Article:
AAPG Geoscience Technology Workshop

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The Offshore Afiq Canyon and its Messinian Yafo Sand apron are Indicators of Young Fluvial Systems Unimpeded by the Levant Rift

Abstract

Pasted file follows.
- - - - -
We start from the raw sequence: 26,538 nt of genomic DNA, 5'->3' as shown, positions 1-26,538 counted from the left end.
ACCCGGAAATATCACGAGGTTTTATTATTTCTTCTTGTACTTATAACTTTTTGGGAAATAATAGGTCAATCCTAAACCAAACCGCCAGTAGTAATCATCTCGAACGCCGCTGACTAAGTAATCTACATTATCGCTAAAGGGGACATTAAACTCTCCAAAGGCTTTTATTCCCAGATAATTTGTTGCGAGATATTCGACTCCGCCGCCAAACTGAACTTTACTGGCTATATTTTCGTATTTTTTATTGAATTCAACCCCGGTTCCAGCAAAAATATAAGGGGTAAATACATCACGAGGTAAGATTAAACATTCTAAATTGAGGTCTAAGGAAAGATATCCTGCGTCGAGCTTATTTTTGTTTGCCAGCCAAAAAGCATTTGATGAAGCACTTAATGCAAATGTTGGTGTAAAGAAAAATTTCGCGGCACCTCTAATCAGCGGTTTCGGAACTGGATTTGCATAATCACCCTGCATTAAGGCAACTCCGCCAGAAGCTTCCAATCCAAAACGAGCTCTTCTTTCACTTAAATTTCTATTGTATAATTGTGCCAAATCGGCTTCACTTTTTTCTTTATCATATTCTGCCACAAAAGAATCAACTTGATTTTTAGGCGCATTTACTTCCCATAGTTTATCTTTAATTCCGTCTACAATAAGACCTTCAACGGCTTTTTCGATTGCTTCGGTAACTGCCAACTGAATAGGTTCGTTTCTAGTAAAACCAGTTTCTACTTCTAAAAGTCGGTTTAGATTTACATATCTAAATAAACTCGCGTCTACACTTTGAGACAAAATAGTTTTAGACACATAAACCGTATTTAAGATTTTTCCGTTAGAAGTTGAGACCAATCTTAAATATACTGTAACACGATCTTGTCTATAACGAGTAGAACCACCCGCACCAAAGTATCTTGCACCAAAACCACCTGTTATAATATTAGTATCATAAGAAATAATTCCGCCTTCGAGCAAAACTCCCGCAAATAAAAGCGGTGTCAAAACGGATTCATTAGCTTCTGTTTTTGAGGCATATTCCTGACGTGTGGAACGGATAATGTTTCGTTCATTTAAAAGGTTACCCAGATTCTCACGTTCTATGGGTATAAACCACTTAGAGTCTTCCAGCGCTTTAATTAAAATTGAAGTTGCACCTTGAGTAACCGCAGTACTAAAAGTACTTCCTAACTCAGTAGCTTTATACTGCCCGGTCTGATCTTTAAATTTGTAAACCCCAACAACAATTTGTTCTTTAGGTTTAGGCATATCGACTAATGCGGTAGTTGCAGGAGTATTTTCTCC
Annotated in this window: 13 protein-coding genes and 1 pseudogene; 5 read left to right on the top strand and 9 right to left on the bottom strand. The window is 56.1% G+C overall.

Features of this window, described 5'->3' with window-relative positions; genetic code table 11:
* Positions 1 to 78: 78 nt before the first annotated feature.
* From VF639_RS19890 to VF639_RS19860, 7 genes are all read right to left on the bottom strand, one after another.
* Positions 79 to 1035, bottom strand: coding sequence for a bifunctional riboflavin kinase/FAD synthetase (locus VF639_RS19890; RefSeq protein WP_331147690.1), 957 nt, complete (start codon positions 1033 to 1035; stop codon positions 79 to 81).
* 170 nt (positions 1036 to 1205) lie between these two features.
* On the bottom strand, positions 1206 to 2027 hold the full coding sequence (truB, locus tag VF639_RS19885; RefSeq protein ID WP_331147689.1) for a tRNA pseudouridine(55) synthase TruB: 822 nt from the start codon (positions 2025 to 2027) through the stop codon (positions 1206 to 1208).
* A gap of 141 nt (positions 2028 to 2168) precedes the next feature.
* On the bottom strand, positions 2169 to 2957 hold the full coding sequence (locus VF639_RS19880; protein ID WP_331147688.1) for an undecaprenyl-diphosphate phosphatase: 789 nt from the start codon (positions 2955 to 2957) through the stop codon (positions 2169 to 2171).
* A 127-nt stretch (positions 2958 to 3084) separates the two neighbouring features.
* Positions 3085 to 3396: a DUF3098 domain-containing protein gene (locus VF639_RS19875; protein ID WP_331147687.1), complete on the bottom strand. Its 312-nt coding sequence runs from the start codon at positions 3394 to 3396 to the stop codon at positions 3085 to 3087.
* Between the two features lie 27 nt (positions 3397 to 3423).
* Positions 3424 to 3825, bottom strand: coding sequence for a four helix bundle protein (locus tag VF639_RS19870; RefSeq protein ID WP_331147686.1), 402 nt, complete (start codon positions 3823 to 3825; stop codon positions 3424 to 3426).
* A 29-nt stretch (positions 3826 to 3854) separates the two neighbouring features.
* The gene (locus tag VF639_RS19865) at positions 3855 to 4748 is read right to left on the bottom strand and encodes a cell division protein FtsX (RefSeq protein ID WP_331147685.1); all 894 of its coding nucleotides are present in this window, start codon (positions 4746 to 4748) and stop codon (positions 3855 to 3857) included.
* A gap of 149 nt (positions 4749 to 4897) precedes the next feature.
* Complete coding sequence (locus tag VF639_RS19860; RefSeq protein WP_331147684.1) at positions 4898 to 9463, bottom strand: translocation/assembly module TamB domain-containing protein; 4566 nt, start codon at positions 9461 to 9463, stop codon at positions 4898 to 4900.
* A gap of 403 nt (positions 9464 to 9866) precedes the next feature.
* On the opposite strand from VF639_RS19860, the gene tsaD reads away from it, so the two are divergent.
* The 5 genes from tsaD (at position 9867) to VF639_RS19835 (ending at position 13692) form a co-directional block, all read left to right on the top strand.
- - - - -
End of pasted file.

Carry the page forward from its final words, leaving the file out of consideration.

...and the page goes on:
The offshore extension of Afiq Canyon is a deep valley, buried under thick Plio-Quaternary sediments beneath the continental slope off the southern coastal plain of Israel. The valley is filled with Neogene sediments that are capped by Messinian salt. The age of outcropping strata on the canyon walls indicates the likelihood that the canyon was exposed subaerially during the terminal Messinian stage of Mediterranean desiccation because eroded products of Cretaceous, Paleocene and Eocene age were delivered to an apron of Yafo Sand at the foot of the canyon, interpreted on the basis of its geometry and material from the Or South-1 well as an alluvial/fluvial deposit. Additional valleys of similar dimensions and characteristics to the marine extension of Afiq Canyon occur elsewhere along the continental slope of the entire Levant, suggesting that several rivers of the fluvial system of the Levant, which drained northwestern Arabia to the Mediterranean Sea during the Oligo-Miocene, still prevailed in the Messinian. The Afiq Canyon and its offshore apron as well as equivalents such as the Nahr Menashe fluvial system off Lebanon, imply that the geography of the Levant during late Miocene differed from the present. The Levant rift could not have been a continuous tectonic depression as it is in the present, but rather a sufficiently disconnected series of grabens that allowed large rivers to still flow in between. The presence of the Afiq apron of substantial volume and with a thickness approaching 200 m along its apex confirms active fluvial systems feeding their bedloads into the Mediterranean as recent as 5 million years ago.